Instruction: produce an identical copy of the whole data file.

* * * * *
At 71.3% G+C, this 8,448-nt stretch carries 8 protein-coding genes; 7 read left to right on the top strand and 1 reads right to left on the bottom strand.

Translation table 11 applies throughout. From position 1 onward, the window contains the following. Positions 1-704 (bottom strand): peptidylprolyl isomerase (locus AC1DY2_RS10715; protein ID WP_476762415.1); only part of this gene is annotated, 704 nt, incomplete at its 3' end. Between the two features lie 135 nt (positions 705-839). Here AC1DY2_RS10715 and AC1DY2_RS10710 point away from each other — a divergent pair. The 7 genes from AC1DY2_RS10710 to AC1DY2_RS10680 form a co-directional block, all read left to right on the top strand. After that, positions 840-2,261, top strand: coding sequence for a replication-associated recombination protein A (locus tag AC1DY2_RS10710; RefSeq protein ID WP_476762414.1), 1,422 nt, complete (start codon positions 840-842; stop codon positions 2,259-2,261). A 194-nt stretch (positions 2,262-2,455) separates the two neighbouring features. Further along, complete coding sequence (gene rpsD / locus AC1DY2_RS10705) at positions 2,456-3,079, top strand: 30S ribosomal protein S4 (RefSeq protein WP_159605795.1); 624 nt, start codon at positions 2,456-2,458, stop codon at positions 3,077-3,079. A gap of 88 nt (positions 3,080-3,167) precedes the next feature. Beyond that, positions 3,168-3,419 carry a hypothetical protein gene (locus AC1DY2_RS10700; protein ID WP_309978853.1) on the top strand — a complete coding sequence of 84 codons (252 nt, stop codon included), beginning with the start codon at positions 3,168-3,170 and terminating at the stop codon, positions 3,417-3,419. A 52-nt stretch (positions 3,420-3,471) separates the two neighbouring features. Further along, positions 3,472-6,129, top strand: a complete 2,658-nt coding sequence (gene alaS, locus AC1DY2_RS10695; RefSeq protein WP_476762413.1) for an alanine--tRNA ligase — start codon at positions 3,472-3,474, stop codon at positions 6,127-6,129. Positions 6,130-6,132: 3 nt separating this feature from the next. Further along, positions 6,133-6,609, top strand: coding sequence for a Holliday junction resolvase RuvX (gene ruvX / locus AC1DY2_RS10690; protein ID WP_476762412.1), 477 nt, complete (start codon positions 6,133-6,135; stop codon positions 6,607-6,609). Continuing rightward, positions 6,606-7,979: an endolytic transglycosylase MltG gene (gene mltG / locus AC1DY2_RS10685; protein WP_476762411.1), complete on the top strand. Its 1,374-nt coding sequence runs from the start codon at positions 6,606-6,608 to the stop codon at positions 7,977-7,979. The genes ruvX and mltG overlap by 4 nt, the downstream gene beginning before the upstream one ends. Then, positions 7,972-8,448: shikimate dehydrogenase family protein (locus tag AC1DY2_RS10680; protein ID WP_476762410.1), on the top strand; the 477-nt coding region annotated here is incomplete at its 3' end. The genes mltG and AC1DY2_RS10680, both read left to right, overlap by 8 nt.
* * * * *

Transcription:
At 71.3% G+C, this 8,448-nt stretch carries 8 protein-coding genes; 7 read left to right on the top strand and 1 reads right to left on the bottom strand.

Translation table 11 applies throughout. From position 1 onward, the window contains the following. Positions 1-704 (bottom strand): peptidylprolyl isomerase (locus AC1DY2_RS10715; protein ID WP_476762415.1); only part of this gene is annotated, 704 nt, incomplete at its 3' end. Between the two features lie 135 nt (positions 705-839). Here AC1DY2_RS10715 and AC1DY2_RS10710 point away from each other — a divergent pair. The 7 genes from AC1DY2_RS10710 to AC1DY2_RS10680 form a co-directional block, all read left to right on the top strand. After that, positions 840-2,261, top strand: coding sequence for a replication-associated recombination protein A (locus tag AC1DY2_RS10710; RefSeq protein ID WP_476762414.1), 1,422 nt, complete (start codon positions 840-842; stop codon positions 2,259-2,261). A 194-nt stretch (positions 2,262-2,455) separates the two neighbouring features. Further along, complete coding sequence (gene rpsD / locus AC1DY2_RS10705) at positions 2,456-3,079, top strand: 30S ribosomal protein S4 (RefSeq protein WP_159605795.1); 624 nt, start codon at positions 2,456-2,458, stop codon at positions 3,077-3,079. A gap of 88 nt (positions 3,080-3,167) precedes the next feature. Beyond that, positions 3,168-3,419 carry a hypothetical protein gene (locus AC1DY2_RS10700; protein ID WP_309978853.1) on the top strand — a complete coding sequence of 84 codons (252 nt, stop codon included), beginning with the start codon at positions 3,168-3,170 and terminating at the stop codon, positions 3,417-3,419. A 52-nt stretch (positions 3,420-3,471) separates the two neighbouring features. Further along, positions 3,472-6,129, top strand: a complete 2,658-nt coding sequence (gene alaS, locus AC1DY2_RS10695; RefSeq protein WP_476762413.1) for an alanine--tRNA ligase — start codon at positions 3,472-3,474, stop codon at positions 6,127-6,129. Positions 6,130-6,132: 3 nt separating this feature from the next. Further along, positions 6,133-6,609, top strand: coding sequence for a Holliday junction resolvase RuvX (gene ruvX / locus AC1DY2_RS10690; protein ID WP_476762412.1), 477 nt, complete (start codon positions 6,133-6,135; stop codon positions 6,607-6,609). Continuing rightward, positions 6,606-7,979: an endolytic transglycosylase MltG gene (gene mltG / locus AC1DY2_RS10685; protein WP_476762411.1), complete on the top strand. Its 1,374-nt coding sequence runs from the start codon at positions 6,606-6,608 to the stop codon at positions 7,977-7,979. The genes ruvX and mltG overlap by 4 nt, the downstream gene beginning before the upstream one ends. Then, positions 7,972-8,448: shikimate dehydrogenase family protein (locus tag AC1DY2_RS10680; protein ID WP_476762410.1), on the top strand; the 477-nt coding region annotated here is incomplete at its 3' end. The genes mltG and AC1DY2_RS10680, both read left to right, overlap by 8 nt.